Civic Theatre, cnr of Queen Street & Wellesley Street West, Auckland

22/04/2010 - 07/05/2010

Production Details

RENT, the scorchingly hot modern take on Puccini’s La Boheme, comes to The Civic, THE EDGE® in Auckland for a strictly limited season starting April 22.
This Pulitzer and 10-times Tony Award-winning musical described by Rolling Stone magazine as “a raw and riveting milestone in musical theatre!” is a stirring and powerful rock opera. It is one of the longest running musicals on Broadway and now it’s coming to Auckland.
This all-new production, presented by Auckland Music Theatre, will feature some of New Zealand’s finest musical theatre performers. Full details will be announced in the New Year.
RENT is a revolutionary modern rock opera, updating Puccini’s classic “La Boheme”, and is widely considered the greatest rock musical of modern times.
Set in the late 1980s in New York City’s Bohemian East Village, this stirring musical tells the story of a group of impoverished young artists, writers and musicians struggling to live and pay their rent.
“Measuring their lives in love”, these starving artists strive for success and acceptance while enduring the obstacles of poverty, illness and loss; all while celebrating their creative spirit, choosing to live life as if there is No Day But Today!
“A raw and riveting milestone in musical theatre!” Rolling Stone magazine
Rent is a rock opera that tells a story of a group of impoverished young artists and musicians struggling to survive and create in New York’s Lower East Side in the thriving days of Bohemian Alphabet City, under the shadow of AIDS.
“Measuring their lives in love”, these starving artists strive for success and acceptance while enduring the obstacles of poverty, illness and loss; all while celebrating their creative spirit, choosing to live life as if there is No Day But Today!
The musical was first seen in a limited three-week workshop production at the New York Theatre Workshop in 1994. This same New York City off-Broadway theatre was also the musical’s initial home following its official January 25, 1996, opening. The show’s creator, Jonathan Larson, died suddenly the night before the off-Broadway premiere. The show won a Pulitzer Prize, and the production was a hit on Broadway, Rent gained critical acclaim and won a Tony Award for Best Musical among other awards. The musical is largely responsible for helping to increase the popularity of musical theatre amongst the younger generation.
The Broadway production closed on September 7, 2008, after a 12-year run and 5124 performances, making it the eighth-longest-running Broadway show, and grossed over $280 million.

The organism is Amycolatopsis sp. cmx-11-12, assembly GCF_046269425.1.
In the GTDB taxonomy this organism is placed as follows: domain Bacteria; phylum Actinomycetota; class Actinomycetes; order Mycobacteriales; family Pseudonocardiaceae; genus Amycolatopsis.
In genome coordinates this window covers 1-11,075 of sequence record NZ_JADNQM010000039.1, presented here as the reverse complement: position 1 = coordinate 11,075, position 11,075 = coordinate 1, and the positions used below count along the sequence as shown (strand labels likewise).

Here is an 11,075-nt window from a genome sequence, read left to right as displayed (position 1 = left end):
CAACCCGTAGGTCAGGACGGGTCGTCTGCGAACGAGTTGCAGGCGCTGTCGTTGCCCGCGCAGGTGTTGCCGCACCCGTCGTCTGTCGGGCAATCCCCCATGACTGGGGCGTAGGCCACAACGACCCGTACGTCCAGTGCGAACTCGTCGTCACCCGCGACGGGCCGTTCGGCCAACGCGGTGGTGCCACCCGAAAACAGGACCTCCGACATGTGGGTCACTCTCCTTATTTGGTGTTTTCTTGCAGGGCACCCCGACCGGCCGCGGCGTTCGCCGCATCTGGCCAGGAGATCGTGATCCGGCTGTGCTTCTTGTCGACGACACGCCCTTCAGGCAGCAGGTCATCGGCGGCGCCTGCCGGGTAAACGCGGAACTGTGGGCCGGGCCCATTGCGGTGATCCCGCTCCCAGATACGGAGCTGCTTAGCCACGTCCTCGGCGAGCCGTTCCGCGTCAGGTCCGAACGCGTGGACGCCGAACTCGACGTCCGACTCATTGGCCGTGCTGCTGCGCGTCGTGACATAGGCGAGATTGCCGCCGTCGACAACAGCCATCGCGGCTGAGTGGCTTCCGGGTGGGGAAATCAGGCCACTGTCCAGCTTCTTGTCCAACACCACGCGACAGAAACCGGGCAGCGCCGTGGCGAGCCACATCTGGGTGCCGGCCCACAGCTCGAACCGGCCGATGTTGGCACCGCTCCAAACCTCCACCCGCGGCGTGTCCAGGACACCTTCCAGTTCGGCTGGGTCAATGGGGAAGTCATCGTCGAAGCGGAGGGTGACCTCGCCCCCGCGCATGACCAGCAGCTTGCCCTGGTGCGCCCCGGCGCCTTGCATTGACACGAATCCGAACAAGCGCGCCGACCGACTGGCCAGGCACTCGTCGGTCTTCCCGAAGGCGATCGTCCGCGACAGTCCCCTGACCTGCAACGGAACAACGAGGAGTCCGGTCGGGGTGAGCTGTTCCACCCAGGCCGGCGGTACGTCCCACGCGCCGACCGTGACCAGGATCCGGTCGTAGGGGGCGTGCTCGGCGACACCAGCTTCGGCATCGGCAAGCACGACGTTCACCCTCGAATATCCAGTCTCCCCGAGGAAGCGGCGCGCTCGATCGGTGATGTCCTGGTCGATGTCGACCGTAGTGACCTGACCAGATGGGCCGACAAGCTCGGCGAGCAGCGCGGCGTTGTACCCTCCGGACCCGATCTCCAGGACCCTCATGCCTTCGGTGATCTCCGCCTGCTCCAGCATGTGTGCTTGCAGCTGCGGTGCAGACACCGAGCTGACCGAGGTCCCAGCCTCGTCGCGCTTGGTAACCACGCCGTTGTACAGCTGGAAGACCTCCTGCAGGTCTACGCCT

RENT was one of the first Broadway musicals to clearly feature gay, bisexual, lesbian, and transgender characters. It is also noted for its ethnically diverse cast, which includes many racial minorities in its ensemble and leading roles. RENT is considered revolutionary for bringing controversial topics and counterculture to a traditionally conservative medium, and is credited with increasing the popularity of musical theatre in the younger generation. Many critics have also mentioned how the show speaks to Generation X the same way that the musical HAIR spoke to the flower generation, calling it “a rock opera for our time, a ‘Hair’ for the 90’s.”
A STELLAR cast has been signed to present the Auckland season of RENT — one of the world’s most controversial and successful musicals – a scorchingly hot modern take on Puccini’s La Boheme.
Annie Crummer — who played the Killer Queen in the outstanding season of Queen’s We Will Rock You – is Joanne Jefferson, an Ivy League-educated public interest lawyer, and a lesbian battling AIDS.
Her partner Maureen will be played by NZ’s Got Talent finalist, Melissa Nordhaus – fresh from a season of Miss Saigon.
Central character Mimi Marquez – an exotic dancer – will be played by the beautiful REBECCA WRIGHT, star of Starlight Express.
Actor and extreme performance master KRISTIAN LAVERCOMBE plays the coveted role of filmmaker Mark Cohen. Lavercombe’s experience on stage is extensive, including roles in The Rocky Horror Show,  Midsummer Night’s Dream, Oliver!, Hamlet, Rosencrantz and Guildenstern Are Dead and Lady Windermere’s Fan. His extreme live performances have included shows with Fatboy Slim, The Chemical Brothers, Barry White, The Crusty Demons, The Notting Hill Carnival, The Glastonbury Festival and a residency at Ibiza’s Privilege (The world’s largest club).
NZ Idol winner Michael Murphya songwriter and former drug addict whose girlfriend committed suicide upon discovering that they were HIV-positive. will play Roger Davis,
LEAND MACADAAN – the actor who bought us Mexi-Doug on the hugely popular Instant Kiwi ads – has also joined the cast. Aside from the hilarity he has delivered to millions of fans with lines such as “Get a Perm” and “Do It Doug”, Macadaan is a seasoned theatre performer.
Soul singer Tama Waiparaa philosophy professor and anarchist with AIDS; Golden Guitar winner Cameron Clayton drag queen percussionist. plays Angel, a will play Tom Collins,
Bookings: THE EDGE®
(09) 357 3355 or 0800 BUY TICKETS (0800 289 842)
$30.00 – $69.90 (+ booking fee)
Special group booking offer available for 10 or more
7.30pm – Thursday 22 April
7.30pm – Friday 23 April
2.30pm – Saturday 24 April, Matinee
7.30pm – Saturday 24 April
6.00pm – Sunday 25 April
7.30pm – Wednesday 28 April
7.30pm – Thursday 29 April